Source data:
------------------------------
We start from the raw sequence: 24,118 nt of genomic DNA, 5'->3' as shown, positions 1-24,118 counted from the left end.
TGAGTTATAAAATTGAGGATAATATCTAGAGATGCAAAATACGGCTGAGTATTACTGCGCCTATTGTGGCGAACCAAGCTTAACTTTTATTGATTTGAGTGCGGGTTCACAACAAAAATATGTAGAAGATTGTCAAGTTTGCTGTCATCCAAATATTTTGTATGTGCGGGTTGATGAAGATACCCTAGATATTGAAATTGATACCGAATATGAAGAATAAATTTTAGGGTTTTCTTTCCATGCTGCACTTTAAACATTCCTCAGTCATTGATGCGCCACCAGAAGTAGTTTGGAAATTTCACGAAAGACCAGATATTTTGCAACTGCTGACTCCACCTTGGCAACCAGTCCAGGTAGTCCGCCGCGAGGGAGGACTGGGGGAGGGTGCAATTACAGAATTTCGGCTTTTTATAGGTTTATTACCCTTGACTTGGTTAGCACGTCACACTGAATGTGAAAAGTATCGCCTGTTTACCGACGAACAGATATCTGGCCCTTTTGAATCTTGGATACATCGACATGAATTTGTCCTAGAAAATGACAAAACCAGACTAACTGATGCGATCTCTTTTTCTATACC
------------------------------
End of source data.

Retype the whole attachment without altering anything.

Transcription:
We start from the raw sequence: 24,118 nt of genomic DNA, 5'->3' as shown, positions 1-24,118 counted from the left end.
TGAGTTATAAAATTGAGGATAATATCTAGAGATGCAAAATACGGCTGAGTATTACTGCGCCTATTGTGGCGAACCAAGCTTAACTTTTATTGATTTGAGTGCGGGTTCACAACAAAAATATGTAGAAGATTGTCAAGTTTGCTGTCATCCAAATATTTTGTATGTGCGGGTTGATGAAGATACCCTAGATATTGAAATTGATACCGAATATGAAGAATAAATTTTAGGGTTTTCTTTCCATGCTGCACTTTAAACATTCCTCAGTCATTGATGCGCCACCAGAAGTAGTTTGGAAATTTCACGAAAGACCAGATATTTTGCAACTGCTGACTCCACCTTGGCAACCAGTCCAGGTAGTCCGCCGCGAGGGAGGACTGGGGGAGGGTGCAATTACAGAATTTCGGCTTTTTATAGGTTTATTACCCTTGACTTGGTTAGCACGTCACACTGAATGTGAAAAGTATCGCCTGTTTACCGACGAACAGATATCTGGCCCTTTTGAATCTTGGATACATCGACATGAATTTGTCCTAGAAAATGACAAAACCAGACTAACTGATGCGATCTCTTTTTCTATACC